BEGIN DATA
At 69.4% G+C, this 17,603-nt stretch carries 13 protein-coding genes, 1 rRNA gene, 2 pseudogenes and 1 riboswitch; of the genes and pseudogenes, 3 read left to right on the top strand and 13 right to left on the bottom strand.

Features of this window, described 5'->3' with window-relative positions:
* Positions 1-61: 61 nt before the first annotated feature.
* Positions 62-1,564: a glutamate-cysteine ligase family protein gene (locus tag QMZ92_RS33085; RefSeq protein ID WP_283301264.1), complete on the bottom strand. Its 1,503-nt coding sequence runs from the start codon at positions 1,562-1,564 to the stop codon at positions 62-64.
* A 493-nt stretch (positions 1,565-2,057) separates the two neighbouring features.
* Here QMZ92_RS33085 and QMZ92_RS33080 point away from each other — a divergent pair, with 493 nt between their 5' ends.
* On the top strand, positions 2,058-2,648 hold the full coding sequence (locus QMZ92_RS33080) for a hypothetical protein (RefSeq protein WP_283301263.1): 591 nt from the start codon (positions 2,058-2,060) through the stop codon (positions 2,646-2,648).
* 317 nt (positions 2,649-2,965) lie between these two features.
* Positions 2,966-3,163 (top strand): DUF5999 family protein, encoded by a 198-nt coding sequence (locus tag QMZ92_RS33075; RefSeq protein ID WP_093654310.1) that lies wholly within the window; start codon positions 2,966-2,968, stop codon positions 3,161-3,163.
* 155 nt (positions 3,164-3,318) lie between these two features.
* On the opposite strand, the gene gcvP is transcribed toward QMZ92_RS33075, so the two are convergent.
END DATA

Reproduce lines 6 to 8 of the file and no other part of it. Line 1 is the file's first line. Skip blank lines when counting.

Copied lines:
* Here QMZ92_RS33085 and QMZ92_RS33080 point away from each other — a divergent pair, with 493 nt between their 5' ends.
* On the top strand, positions 2,058-2,648 hold the full coding sequence (locus QMZ92_RS33080) for a hypothetical protein (RefSeq protein WP_283301263.1): 591 nt from the start codon (positions 2,058-2,060) through the stop codon (positions 2,646-2,648).
* 317 nt (positions 2,649-2,965) lie between these two features.